Some of these people will say no after that first conversation, so you’ll likely be left with around seven candidates who’ve heard your pitch and are interested in moving forward. These are the people you’ll give an engineering screen to and bring in for interviews. This is the part of the hiring process most people are familiar with: You interview; you like some people more than others; you spend a lot of time with a few candidates who look like exceptional fits.
Eventually you’ll emerge with a number-one prospect. You’ll need to work hard to get this person to accept your offer or else you’ll need to start the process all over again with the next 100 prospects.
Value of Referrals
Referrals allow you to skip the impression and engagement stages of recruiting—the candidate’s contact at your company did that for you.
Increasing your referral percentage is the single most important thing you can do to grow your team. A company that hires 20% of its engineers from referrals will spend more than 1,200 hours adding 12 engineers. The same company with an 80% referral percentage will spend about 750 hours.
A healthy referral percentage is between 40% and 60%. If yours is less than that you likely aren’t doing enough to encourage referrals, or worse, your employees can’t recommend your company to their friends. It’s also possible you’ve exhausted your networks, but in most cases companies don’t push enough to find this limit.
Companies with high referral percentages tend to make a big effort to get them. They tend to make hiring a top company goal, providing regular updates at all-hands meetings.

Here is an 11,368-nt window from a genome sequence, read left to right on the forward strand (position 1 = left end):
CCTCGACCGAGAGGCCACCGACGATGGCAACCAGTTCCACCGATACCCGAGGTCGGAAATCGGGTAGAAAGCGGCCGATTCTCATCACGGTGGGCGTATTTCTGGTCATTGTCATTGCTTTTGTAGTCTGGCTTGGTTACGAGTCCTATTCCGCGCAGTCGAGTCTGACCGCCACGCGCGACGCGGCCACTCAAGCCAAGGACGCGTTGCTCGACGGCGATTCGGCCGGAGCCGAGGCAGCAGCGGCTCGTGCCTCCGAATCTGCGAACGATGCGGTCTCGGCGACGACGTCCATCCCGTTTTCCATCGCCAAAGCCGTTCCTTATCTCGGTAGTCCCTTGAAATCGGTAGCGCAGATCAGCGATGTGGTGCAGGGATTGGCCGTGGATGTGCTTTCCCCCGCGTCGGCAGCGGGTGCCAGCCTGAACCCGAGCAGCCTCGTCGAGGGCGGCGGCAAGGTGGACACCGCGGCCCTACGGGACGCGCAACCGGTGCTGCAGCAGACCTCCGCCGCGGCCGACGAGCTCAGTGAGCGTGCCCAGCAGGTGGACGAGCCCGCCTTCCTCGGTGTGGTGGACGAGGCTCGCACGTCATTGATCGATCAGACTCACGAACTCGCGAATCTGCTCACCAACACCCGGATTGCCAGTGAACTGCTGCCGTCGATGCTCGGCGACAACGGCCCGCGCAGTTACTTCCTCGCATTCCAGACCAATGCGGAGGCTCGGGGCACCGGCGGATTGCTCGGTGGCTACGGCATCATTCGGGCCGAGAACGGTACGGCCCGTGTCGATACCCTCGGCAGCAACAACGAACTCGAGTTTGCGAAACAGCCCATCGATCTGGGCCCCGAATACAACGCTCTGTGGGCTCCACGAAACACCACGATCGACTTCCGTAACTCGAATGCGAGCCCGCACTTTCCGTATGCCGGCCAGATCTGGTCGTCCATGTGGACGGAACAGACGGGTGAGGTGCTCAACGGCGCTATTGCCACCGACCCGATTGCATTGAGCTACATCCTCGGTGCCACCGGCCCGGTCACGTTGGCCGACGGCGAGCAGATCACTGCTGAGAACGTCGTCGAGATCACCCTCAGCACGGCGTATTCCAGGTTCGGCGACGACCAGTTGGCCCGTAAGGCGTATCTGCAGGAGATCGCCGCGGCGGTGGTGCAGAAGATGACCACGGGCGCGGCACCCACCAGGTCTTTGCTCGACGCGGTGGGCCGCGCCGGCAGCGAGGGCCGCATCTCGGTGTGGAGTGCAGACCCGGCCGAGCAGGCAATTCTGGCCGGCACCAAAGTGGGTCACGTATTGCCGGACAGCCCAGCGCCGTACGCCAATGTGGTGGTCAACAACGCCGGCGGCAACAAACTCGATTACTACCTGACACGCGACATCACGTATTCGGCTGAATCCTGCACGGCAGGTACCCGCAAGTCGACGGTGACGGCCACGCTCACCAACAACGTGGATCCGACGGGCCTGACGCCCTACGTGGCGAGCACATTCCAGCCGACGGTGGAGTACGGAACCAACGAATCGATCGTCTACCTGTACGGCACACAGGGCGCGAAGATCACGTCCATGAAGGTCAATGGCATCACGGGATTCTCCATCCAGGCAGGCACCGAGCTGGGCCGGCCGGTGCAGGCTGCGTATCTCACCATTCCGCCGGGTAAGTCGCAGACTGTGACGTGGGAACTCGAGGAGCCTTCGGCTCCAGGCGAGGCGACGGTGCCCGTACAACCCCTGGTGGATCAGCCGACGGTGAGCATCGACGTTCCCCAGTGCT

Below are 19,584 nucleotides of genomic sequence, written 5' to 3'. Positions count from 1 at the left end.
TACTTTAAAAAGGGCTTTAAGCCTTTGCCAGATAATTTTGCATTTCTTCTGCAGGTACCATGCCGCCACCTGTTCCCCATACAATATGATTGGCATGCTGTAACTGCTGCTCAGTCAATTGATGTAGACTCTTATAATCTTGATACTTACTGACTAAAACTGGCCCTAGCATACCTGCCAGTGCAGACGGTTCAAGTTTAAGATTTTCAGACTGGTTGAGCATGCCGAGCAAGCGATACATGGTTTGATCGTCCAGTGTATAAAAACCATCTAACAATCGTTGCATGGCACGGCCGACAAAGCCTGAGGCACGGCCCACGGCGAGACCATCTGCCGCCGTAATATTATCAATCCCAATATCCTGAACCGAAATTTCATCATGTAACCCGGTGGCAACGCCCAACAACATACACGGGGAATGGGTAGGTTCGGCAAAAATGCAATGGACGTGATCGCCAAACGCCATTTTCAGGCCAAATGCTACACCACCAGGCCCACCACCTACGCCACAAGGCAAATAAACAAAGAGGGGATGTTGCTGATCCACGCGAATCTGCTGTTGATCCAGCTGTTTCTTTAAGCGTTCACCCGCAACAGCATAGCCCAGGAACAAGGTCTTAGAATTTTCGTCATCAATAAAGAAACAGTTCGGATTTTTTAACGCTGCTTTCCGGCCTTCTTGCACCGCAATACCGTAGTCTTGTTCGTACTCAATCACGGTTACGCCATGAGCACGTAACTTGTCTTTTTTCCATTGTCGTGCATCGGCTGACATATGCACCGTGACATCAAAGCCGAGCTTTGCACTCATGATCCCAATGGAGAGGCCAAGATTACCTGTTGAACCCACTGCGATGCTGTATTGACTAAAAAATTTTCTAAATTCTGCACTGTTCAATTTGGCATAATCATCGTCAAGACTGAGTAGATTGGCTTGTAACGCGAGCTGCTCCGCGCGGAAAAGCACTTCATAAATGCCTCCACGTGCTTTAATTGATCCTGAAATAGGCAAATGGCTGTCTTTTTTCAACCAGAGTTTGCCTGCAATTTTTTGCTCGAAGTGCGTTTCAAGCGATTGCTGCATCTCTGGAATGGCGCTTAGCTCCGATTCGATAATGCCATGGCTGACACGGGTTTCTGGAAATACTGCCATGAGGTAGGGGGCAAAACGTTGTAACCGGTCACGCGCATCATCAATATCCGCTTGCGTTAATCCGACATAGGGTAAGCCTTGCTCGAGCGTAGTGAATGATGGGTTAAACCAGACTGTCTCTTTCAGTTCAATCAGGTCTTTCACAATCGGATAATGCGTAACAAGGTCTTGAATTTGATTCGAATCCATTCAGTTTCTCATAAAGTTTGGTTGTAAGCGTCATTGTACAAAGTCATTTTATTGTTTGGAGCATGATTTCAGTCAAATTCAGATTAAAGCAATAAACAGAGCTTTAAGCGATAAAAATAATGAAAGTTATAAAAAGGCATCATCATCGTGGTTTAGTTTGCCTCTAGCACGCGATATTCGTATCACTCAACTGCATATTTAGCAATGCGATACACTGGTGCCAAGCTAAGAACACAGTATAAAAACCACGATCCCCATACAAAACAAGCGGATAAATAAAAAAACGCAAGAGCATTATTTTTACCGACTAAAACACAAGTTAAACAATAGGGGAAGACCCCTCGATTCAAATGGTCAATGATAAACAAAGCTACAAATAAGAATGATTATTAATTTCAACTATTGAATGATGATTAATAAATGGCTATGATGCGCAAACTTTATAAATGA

Some companies go further. Dropbox, for instance, built an app to manage referrals. Employees enter a candidate into the system and can track the hiring process. When you refer someone, being able to follow the process makes a big difference. Also, a fast hiring process is always important, but especially with referrals. Nothing kills referrals faster than letting people languish in the interview queue.
Don’t become too dependent on referrals. If your referral rate is above 60%, you likely have a hard time hiring people who don’t already know someone at your company. This can work for a while, but overtime you’ll tap out your network, limiting your ability to grow. Also, it will likely make it harder to hire into new areas or start new departments.
Giving multiple small thank-you gifts when referrals are made generally does more to encourage referrals than a single, large gift when someone is hired. Reward the referral behavior and eventually the hires will come.
Don’t just sit around and wait for employees to recommend friends. A referral program should be a systemized way to get leads. Sit with employees and make lists of the best people from their previous jobs, colleges and peer networks. These leads are just as valuable as the name of a friend who is looking for a job.
Take time to court and get to know the people on your referral list. Even if they don’t join, they can and will be advocates for your company.
Use Signing Bonuses
Most startups don’t like signing bonuses. The idea of paying people for contributions they haven’t yet made doesn’t fit the startup culture where individual and collective effort holds the promise of outsized future rewards.